Organic celebrity endorsements are a complicated art, but they easily transform into dollars if you play your cards right.
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I can vividly recall the first time I fell victim to a celebrity product endorsement. Paris Hilton was captured sporting a brightly colored Juicy Couture tracksuit in the streets of L.A. The getup cost more than a month’s expenses on my student allowance, but I just had to have it. This experience is not only seared into my memory, but it also testifies to the power of celebrity.
The landscape has changed since the days Paris Hilton strutted down Robertson Boulevard. Nowadays, celebrity placements come with a hefty price tag. In the age of social media, public personalities have learned to leverage their popularity and transform it into dollars. But organic, or non-paid, celebrity endorsements still happen often. When one happens to you or business, you will instantly recognize the selling power of celebrities.
Landing an organic celebrity placement is a science, and it typically requires a pricey public relations firm. With tact and tenacity, you can be on your way to finding the holy grail with these tips.
Start with gatekeepers
Unless you want to pay a lot upfront, landing a celebrity endorsement will take time. Outreach needs to be strategic and shouldn’t start directly with the celebrity. People constantly bombard talent with offers and free products, so yours may get lost in the mix. Instead of trying to immediately infiltrate a celebrity’s conscience, you should start by targeting their gatekeepers.
Your celebrity target trusts the opinions of their group and is more likely to pay attention when gatekeepers use or recommend a great product or service. Research the circle and those your celebrity interacts with on a day-to-day basis, especially within the category of your product or business. For instance, if you have a makeup brand, target their makeup artist. If you are looking to seed a wellness item, a go-to would be a trainer. The same strategy bodes well for a fashion item and the talent’s stylist. Other personalities to consider are managers, agents, publicists and anybody in their glam squad. All of these people yield a quiet influence you can capitalize on.
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Don’t “spray and pray”
Publicists often joke about brands that “spray and pray.” These brands gift massive amounts of product to everyone and their mother. Then they sit back and pray that an influencer or celebrity is spotted with their product.
Instead of sending product to a massive list of personalities, be thoughtful and studied in your approach. Only send gifts to celebrities who both vibe with your brand ethos and are likely to use your product. Certain talent is more prone to being captured by photographers. These types of celebrities are more likely to organically have your product in their pictures, which you can use for press. This subset of talent changes constantly, but a good way of keeping track is by monitoring celebrity photo sites like Backgrid and Startrack. Nail down a tight list of celebrities who are both a fit for your brand and constantly appear on these sites. Next, research their team on databases like IMDB or Celebrity Intelligence.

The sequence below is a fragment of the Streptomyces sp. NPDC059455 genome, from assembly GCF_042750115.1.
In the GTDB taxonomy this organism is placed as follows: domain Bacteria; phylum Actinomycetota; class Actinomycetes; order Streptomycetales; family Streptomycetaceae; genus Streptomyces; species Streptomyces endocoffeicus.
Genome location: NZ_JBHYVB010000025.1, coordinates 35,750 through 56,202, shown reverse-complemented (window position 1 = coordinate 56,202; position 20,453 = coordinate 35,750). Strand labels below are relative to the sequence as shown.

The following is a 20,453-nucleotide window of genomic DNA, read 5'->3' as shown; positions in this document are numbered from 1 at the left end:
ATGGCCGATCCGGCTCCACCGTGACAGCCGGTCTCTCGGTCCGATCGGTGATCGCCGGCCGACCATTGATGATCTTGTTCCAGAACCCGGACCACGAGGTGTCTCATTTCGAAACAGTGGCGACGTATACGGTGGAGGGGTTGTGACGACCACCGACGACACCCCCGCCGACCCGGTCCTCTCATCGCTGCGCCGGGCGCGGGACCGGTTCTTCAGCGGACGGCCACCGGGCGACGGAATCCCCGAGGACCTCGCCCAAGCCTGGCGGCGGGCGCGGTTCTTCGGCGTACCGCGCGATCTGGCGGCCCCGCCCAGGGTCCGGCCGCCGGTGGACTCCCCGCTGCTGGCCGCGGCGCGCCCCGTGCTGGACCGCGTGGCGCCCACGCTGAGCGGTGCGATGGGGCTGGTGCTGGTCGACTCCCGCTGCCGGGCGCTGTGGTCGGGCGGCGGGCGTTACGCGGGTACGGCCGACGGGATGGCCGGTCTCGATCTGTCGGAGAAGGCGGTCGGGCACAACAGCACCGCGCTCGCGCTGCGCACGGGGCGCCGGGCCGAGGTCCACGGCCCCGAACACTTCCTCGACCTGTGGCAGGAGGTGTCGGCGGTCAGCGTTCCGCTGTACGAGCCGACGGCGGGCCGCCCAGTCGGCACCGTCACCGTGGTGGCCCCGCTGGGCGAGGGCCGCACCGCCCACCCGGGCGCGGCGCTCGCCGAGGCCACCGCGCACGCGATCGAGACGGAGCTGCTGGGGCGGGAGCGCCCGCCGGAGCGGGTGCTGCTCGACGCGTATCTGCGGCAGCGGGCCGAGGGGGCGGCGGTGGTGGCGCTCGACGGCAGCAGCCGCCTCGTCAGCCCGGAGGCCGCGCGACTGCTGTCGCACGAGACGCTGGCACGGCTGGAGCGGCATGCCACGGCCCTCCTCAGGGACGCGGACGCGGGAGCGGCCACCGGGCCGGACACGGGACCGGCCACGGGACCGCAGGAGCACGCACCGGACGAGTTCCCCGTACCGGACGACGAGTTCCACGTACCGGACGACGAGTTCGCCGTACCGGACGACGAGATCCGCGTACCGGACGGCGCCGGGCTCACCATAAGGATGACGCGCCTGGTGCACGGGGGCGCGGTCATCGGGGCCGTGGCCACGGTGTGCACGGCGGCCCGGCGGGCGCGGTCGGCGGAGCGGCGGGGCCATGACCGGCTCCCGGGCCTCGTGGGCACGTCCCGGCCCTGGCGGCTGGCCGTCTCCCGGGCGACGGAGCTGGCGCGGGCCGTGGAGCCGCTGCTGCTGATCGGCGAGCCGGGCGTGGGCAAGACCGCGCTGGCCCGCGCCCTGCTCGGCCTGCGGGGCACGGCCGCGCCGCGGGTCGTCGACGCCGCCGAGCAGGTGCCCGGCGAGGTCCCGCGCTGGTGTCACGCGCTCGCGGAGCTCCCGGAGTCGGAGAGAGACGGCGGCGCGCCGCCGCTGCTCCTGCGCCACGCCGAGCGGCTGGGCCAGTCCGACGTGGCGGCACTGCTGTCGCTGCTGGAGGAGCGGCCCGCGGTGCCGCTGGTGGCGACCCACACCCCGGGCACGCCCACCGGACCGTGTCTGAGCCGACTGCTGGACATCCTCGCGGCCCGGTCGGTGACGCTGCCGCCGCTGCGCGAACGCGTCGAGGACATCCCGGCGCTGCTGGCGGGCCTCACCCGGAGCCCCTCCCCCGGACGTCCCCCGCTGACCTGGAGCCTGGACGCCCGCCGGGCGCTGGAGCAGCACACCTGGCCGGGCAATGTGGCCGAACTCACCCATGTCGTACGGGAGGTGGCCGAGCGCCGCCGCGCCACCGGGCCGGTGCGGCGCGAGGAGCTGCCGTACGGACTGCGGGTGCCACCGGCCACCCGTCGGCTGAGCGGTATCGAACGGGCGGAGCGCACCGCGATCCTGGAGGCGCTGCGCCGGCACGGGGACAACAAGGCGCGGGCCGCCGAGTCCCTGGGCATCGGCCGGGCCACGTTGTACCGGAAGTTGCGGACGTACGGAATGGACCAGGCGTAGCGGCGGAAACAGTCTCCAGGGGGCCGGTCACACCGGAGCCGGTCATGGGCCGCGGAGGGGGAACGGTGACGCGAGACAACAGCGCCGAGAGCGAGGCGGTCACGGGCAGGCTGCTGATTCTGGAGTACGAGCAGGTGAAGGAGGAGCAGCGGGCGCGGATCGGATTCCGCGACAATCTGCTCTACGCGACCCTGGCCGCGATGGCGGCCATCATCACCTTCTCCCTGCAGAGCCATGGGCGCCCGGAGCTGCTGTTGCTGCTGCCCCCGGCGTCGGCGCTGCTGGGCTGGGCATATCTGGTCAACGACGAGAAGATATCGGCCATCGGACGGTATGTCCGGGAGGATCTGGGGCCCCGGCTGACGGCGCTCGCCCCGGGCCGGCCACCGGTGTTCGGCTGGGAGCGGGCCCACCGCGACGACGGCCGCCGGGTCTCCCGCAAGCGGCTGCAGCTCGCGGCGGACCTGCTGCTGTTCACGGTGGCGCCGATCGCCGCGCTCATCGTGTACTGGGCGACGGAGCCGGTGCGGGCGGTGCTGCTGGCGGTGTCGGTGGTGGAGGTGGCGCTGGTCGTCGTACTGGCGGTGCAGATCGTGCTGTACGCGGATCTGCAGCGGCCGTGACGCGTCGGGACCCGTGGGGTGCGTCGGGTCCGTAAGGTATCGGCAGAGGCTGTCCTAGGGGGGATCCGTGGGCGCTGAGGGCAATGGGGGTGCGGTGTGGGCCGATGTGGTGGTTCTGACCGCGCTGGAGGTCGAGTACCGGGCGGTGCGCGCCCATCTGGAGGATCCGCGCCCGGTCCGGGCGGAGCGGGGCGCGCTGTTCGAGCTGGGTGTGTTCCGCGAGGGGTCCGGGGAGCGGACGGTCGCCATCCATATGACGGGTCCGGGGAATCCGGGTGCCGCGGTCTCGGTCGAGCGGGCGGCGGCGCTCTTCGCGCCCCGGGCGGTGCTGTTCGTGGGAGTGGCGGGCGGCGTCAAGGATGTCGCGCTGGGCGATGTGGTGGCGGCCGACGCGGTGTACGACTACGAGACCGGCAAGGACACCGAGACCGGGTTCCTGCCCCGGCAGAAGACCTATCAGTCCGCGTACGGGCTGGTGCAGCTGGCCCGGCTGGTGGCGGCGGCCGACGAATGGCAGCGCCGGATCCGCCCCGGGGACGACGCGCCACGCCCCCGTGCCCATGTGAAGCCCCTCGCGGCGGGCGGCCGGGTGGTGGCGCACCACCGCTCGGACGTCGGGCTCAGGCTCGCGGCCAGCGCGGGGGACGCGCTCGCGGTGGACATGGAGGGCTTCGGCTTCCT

Related: How Machine Learning Is Changing Influencer Marketing
Timing is everything
If your celebrity target is about to get married, can your product be an asset to their upcoming nuptials? Being strategic with timing pays off in dividends. Send a note to their manager offering free products for their life events. This works especially well for alcohol brands. Other milestones you can time your outreach to include birthdays, anniversaries or upcoming box office releases.
Related: Here’s Why Brands Are Failing at Influencer Campaigns (and What to Focus on in 2021)
After an organic celebrity placement is secured, amplification is key. It doesn’t matter if your dream celebrity is sporting your product when the press and consumers aren’t made aware. In order to give your placement legs, you need to reach out to entertainment press with a product credit. Your target list of journalists should include weekly entertainment magazines, like People and Us Weekly. You should also target high-volume digital entertainment and celebrity news sites with your outreach. The credit information you provide these journalists should include a link to buy and price. If you participate in affiliate programs, include that in your note to the press as well.
Scoring an organic celebrity placement isn’t easy, but it will always be well worth it. Take a studied approach and have patience, because the holy grail always delivers.